“Be determined and confident! Don’t be afraid or discouraged, for I, the Lord your God, am with you wherever you go.” (Joshua 1:9)

“Let us run with determination the race that lies before us. Let us keep our eyes fixed on Jesus….He did not give up…” (Hebrews 12:1-2)


Thank you, Father, that you have given me the ability to succeed, not in everything, but in many things. Help me to play my part by working hard and not giving up. And thank you that you will give me extra help if I ask for it and trust in you. May what I learn not just help me but others too. Amen

Variations on a Theme

The main story could be mimed by children as you read. Matron, brother, villagers and woman with baby could be speaking parts using the words in the story.

Quiz Questions

  1. Why was Patricia worried when she saw the cat on the trolley?
  2. What was making Patricia ill?
  3. Why were nurses needed so much at that time?
  4. What did the Bible verse on the hoarding say?
  5. Why did she write The Tanglewoods’ Secret?
  6. Where was her brother working?
  7. Then she went to a mountain town. What for?
  8. Why were mules brought to Patricia?
  9. What message did the woman get in her dream?
  10. Why was meeting the woman such an encouragement to Patricia?

Gavin Peacock / Bernhard Langer / Jonathan Edwards

The hope that life is more than failure or success – football, golf, athletics

Other themes:

coping with disappointment, taking sport too seriously

The Problem

Listen to this and see what you think at the end.

Karen could hear part of the crowd changing her name: “Ka-ren! Ka-ren!” They knew it all depended on her – she knew it too. If she won this final race in the Inter-School Swimming Gala, Compton, her school, would carry away the trophy. It would be tight though: Compton and one of the rival schools, The Laurels, had equal points. It was up to her.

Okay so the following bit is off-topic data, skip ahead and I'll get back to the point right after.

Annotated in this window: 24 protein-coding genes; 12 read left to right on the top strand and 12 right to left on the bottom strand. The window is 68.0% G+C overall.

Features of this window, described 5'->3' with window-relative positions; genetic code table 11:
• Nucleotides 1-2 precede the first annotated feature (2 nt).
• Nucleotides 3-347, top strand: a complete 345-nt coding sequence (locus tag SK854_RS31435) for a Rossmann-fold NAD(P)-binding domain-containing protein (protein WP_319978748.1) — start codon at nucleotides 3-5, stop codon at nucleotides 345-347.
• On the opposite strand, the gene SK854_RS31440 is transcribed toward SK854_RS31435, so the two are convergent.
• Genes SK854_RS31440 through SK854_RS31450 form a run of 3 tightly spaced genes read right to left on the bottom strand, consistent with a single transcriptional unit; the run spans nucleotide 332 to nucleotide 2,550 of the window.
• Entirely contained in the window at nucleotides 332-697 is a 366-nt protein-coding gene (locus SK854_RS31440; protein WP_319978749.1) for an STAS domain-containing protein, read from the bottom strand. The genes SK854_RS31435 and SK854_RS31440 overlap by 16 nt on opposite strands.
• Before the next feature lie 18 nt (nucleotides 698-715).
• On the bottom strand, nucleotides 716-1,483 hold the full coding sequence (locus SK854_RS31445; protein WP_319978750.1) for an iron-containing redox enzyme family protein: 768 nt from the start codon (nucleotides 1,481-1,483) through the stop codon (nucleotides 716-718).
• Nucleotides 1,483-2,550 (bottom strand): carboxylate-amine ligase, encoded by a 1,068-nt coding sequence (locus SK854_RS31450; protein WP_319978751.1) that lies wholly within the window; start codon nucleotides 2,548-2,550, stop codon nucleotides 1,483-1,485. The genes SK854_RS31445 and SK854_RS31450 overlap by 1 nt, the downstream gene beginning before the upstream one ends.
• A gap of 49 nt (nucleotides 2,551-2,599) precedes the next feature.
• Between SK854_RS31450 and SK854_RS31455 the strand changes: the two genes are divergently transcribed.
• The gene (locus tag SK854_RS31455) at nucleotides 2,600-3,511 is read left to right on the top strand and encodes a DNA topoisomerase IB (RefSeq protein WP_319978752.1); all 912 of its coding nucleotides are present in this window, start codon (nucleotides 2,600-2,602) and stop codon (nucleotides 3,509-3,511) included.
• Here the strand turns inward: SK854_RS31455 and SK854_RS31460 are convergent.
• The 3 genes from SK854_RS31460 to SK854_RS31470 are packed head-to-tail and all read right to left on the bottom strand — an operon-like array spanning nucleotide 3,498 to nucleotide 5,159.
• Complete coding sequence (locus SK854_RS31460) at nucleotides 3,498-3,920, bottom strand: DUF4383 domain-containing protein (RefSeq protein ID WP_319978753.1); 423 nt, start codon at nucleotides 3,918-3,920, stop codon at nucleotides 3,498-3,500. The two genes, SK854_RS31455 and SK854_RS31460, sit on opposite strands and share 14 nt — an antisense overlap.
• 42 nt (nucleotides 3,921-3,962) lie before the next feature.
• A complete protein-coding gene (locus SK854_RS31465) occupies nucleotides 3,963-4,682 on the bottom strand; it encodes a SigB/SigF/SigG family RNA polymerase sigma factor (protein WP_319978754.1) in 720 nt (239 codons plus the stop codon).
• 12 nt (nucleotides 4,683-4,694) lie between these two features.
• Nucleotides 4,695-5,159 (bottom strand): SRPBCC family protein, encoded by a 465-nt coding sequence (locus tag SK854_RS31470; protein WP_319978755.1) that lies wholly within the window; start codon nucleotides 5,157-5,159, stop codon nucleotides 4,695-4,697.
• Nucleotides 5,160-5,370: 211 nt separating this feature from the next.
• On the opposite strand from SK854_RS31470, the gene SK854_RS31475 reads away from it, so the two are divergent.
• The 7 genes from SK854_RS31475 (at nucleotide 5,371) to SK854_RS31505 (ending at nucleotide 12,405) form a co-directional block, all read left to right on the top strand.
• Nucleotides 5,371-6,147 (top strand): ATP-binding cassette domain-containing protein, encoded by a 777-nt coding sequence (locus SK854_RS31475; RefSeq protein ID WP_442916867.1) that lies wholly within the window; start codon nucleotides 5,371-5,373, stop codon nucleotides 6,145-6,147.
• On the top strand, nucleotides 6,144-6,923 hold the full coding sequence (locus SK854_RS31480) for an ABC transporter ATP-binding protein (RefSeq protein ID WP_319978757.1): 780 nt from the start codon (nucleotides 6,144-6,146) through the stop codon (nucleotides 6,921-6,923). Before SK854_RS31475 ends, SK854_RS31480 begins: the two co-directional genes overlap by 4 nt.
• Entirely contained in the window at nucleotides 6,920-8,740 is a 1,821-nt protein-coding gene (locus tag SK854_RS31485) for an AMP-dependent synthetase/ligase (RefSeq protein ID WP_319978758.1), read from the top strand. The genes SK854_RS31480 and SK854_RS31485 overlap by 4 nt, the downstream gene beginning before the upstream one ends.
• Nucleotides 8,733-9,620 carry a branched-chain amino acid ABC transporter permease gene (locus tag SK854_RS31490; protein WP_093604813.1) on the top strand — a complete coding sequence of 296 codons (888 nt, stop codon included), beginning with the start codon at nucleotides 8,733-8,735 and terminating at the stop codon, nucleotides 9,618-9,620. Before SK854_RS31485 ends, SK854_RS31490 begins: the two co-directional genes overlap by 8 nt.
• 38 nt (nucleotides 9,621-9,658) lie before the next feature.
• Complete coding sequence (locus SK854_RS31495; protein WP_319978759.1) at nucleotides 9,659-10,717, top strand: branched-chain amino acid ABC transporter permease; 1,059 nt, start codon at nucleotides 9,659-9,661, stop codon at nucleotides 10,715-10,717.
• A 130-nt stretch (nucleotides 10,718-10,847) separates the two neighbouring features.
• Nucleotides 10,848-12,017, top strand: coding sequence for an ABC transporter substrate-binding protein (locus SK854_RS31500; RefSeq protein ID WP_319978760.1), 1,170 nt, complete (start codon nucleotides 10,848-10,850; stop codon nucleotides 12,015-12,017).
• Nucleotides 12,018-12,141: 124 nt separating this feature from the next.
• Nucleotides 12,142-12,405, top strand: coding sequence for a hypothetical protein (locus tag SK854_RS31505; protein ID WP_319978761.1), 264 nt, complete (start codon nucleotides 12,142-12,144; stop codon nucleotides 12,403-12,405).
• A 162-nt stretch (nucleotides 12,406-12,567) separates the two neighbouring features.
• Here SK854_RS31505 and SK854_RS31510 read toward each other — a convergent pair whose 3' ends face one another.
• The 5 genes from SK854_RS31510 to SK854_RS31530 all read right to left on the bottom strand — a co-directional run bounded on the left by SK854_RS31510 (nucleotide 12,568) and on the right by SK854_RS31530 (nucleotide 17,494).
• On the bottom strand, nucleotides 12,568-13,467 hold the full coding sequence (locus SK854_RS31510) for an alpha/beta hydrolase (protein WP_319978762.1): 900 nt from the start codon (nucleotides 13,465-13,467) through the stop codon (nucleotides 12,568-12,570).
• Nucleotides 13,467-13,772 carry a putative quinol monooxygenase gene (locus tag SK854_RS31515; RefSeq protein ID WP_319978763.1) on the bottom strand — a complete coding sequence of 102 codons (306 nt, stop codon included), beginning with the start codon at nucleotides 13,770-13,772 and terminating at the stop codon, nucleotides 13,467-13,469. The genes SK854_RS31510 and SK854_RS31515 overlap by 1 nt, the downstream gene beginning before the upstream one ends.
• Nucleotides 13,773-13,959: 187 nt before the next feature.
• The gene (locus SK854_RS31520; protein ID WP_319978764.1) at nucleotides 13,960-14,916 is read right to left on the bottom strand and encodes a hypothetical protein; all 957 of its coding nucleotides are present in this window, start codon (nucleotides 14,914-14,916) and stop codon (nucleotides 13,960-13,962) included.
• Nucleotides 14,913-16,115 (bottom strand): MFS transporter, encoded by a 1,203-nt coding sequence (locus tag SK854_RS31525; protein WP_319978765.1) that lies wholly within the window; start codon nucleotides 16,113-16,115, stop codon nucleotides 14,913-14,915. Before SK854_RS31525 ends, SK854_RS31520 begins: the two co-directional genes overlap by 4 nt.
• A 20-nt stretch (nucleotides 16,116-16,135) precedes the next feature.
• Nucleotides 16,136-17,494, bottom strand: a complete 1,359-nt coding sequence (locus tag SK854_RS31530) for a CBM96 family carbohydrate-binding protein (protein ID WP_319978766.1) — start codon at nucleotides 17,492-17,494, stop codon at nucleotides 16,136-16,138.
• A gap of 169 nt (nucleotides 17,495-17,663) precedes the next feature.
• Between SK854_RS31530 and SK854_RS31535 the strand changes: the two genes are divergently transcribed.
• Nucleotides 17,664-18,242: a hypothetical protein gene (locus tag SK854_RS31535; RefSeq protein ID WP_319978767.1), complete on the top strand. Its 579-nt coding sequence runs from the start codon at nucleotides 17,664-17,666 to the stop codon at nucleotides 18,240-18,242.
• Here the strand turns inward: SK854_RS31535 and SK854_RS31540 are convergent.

But she was confident. The swimmer for The Laurels looked nervous. Winning shouldn’t be too much of a problem.

And the gun went off. She dived. Good, long, clean strokes, come on!

But on the second lap, she began to feel tired for some reason. Push, Karen told herself, push! She was vaguely aware of the roaring crowd, vaguely aware too that she was not in the lead. Push! Push!

Then it was over. And there was the girl from The Laurels jumping about in the water. She’d won. Karen was, what, fourth, maybe even fifth. She pulled herself out of the pool, trying to keep from crying until she was alone. Behind her as she ran, she heard a teacher saying, “Bad luck, Karen, but stay around, we’re about to take team photos.”

But Karen didn’t stop. Not until she reached the changing room where she buried her head in the towel and let the sobs come. She felt so ashamed. She’d done her best, but she’d let everyone down.

Then she heard a voice, “Karen, the photo, come on…”

Now think:

What should she do? Is she right to be ashamed? What would you say to her?

(You could discuss this or pass on to the main story.)

The Story

Picture the scene. Wembley Stadium. You’re there in the crowd – and it’s the FA Cup Final, 1994, Chelsea versus Manchester United. The teams haven’t come onto the pitch yet, but you can feel the excitement all around you. The atmosphere’s electric.

Ah, here they come, striding onto the turf, Chelsea in blue, Man United in red. They look tiny in the vast stadium, but you know they’re giants of the game. Even so, this is one of the biggest days of their lives, they’ve worked so hard to get here. If you’re excited, how must they feel?